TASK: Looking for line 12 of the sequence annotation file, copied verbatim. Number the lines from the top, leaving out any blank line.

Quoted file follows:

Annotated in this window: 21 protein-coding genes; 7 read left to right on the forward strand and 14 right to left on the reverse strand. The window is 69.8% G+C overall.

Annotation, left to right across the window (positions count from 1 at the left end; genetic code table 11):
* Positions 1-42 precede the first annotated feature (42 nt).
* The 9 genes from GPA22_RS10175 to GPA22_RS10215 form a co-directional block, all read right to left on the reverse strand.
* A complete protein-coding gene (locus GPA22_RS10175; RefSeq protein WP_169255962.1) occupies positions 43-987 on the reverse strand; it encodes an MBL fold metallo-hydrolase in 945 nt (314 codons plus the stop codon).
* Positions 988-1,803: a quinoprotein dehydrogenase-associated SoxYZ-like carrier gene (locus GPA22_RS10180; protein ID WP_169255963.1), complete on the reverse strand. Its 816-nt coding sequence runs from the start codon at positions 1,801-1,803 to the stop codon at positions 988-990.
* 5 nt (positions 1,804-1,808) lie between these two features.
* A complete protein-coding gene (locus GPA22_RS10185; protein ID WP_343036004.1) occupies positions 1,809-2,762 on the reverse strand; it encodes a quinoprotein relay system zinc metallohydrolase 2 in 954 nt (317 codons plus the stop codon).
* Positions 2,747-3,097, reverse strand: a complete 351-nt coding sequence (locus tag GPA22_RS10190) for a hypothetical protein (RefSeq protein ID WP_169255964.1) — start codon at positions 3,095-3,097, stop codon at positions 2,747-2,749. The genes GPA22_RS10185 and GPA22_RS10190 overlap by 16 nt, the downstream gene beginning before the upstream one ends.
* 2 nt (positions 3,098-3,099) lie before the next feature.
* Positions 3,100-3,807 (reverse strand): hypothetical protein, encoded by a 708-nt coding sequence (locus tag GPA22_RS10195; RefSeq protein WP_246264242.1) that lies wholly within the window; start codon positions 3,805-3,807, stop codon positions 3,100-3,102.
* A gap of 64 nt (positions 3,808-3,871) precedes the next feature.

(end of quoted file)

* A gap of 64 nt (positions 3,808-3,871) precedes the next feature.